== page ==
Zimbabwe begins national mourning for hero-turned-despot
Zimbabwe was on Saturday due to begin a period of national mourning following the death of Robert Mugabe, the former guerrilla hero turned despot who ruled Zimbabwe for 37 years.
Harare: Zimbabwe was on Saturday due to begin a period of national mourning following the death of Robert Mugabe, the former guerrilla hero turned despot who ruled Zimbabwe for 37 years.
As Zimbabweans expressed sharply divided opinions about Mugabe, President Emmerson Mnangagwa said his predecessor had been declared a "national hero" and that Zimbabwe would mourn him until the burial.
"The late departed icon will be eternally remembered and honoured for the bold and historic land reform programme which he undertook," said Mnangagwa during a national address broadcast on television.
Mugabe, 95, passed away on Friday at 0240 GMT in Singapore, where he had been hospitalised in April.
First heralded as a liberator who rid the former British colony Rhodesia of white minority rule, Mugabe used repression and fear to govern until he was finally ousted by his previously loyal generals in November 2017.
His increasingly tyrannical leadership and economic mismanagement prompted millions to leave the country.
He had been battling ill health, and after a humiliating fall from office, his stamina seeped away rapidly.
Some Zimbabweans hailed him as a "true African" and a "revolutionary icon". For others, however, his named evoked only "evil", "destruction" and "suffering".
"Mugabe was an educated man but he used his education for evil," said Baster Magwizi, a war veteran in the southwestern city of Bulawayo.
"He manipulated everyone around him and fooled the world, only Zimbabweans can testify to this as we lived in hell under his leadership," he said.
But Harare schoolteacher Tatenda Musoni was forgiving.
"To be honest I thought I would celebrate when he died but... I'm actually sad because he was an embodiment of what a true African should be.
"He had his flaws but he did a lot of positive things for us which I doubt we will ever see again in this country." Adam Molai, Mugabe's nephew, said the former president died of old age "surrounded by family".
"We are pained by his loss. But we also celebrate the life of a legend. He was a living legend. He was a pan-Africanist. He brought the country of Zimbabwe from colonialism to the freedom that we had," Molai told reporters outside the funeral parlour in Singapore.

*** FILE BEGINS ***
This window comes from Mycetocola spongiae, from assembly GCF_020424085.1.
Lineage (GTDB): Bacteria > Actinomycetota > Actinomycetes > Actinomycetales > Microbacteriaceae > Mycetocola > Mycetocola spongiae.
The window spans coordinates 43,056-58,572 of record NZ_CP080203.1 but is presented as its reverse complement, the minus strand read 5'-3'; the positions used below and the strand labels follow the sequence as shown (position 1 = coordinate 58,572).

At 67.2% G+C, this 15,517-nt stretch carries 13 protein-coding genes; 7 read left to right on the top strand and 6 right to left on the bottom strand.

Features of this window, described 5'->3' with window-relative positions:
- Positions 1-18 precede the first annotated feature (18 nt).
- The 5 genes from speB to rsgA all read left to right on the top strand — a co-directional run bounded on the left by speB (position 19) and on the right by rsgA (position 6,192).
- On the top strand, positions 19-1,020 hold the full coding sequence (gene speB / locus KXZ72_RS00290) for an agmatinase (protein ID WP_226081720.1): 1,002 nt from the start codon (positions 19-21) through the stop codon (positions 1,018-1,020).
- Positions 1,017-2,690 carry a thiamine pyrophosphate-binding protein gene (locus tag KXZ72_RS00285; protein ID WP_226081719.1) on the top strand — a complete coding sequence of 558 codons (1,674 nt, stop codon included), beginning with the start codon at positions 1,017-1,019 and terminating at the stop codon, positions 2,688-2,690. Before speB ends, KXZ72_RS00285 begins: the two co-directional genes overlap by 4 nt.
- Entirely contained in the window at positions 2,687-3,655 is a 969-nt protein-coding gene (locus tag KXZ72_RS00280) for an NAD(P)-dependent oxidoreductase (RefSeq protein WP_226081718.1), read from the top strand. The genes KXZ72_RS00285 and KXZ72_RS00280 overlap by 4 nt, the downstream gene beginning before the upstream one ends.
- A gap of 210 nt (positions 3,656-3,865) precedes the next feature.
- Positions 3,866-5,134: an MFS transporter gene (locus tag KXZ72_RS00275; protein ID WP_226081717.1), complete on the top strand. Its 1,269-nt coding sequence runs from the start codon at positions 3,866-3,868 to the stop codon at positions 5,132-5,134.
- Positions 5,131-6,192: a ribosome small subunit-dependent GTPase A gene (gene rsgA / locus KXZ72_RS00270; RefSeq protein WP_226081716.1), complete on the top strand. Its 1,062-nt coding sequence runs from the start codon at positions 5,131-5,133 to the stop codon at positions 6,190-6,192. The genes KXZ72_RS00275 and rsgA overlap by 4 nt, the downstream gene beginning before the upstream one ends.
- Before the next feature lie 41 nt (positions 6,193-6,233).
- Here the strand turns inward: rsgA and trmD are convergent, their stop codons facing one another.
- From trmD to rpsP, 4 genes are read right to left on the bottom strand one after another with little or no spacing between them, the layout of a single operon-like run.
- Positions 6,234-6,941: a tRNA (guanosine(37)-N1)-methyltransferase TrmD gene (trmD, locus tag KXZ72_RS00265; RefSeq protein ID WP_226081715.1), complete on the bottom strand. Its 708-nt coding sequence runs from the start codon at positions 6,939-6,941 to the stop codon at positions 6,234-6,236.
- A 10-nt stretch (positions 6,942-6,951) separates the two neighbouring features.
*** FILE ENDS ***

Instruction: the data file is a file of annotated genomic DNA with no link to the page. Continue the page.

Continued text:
He said the president was likely to announce when the body would move "sometime next week", adding that he could give no further details on the "state funeral".
In Zvimba, Mugabe's rural homestead, another nephew Leo Mugabe told reporters the family had "not yet deliberated on where he is going to be buried".
South African President Cyril Ramaphosa remembered Mugabe as a "liberation fighter" and a "champion of Africa's cause against colonialism".
Kenyan leader Uhuru Kenyatta hailed Mugabe as an "elder statesman, a freedom fighter and a Pan-Africanist who played a major role in shaping the interests of the African continent".
China lauded him as an "outstanding national liberation movement leader" while Russian President Vladimir Putin noted Mugabe's "great personal contribution" to Zimbabwe's independence.
But Britain said there were "mixed emotions" after his death.
"Zimbabweans suffered for too long as a result of Mugabe's autocratic role," the foreign ministry said in a statement.
The Mugabe years are widely remembered for his crushing of political dissent and policies that ruined the economy.
The former political prisoner turned guerrilla leader swept to power in 1980 elections after a growing insurgency and economic sanctions forced the Rhodesian government to the negotiating table.
In office, he initially won international plaudits for his declared policy of racial reconciliation and for extending improved education and health services to the black majority.
But that faded rapidly as Mugabe cracked down on his opponents. During the 1980s, he led an infamous campaign known as Gukurahundi during which an estimated 20,000 dissidents were killed.
The violent seizure of white-owned farms turned him into an international pariah -- though his status as a liberation hero still resonates strongly across Africa.
Aimed largely at angry war veterans who threatened to destabilise his rule, the land reform policy wrecked the crucial agricultural sector, caused foreign investors to flee and plunged the country into economic misery.
All along, the Mugabe regime was widely accused of human rights violations and of rigging elections.
The topic of his succession was virtually taboo until he reached his 90s and became visibly frail.
As his health weakened, the military finally intervened to quash his second wife Grace's presidential ambitions in favour of their preferred candidate, Mnangagwa, Mugabe's vice president at the time.
Mnangagwa took over in November 2017 and was elected in July last year.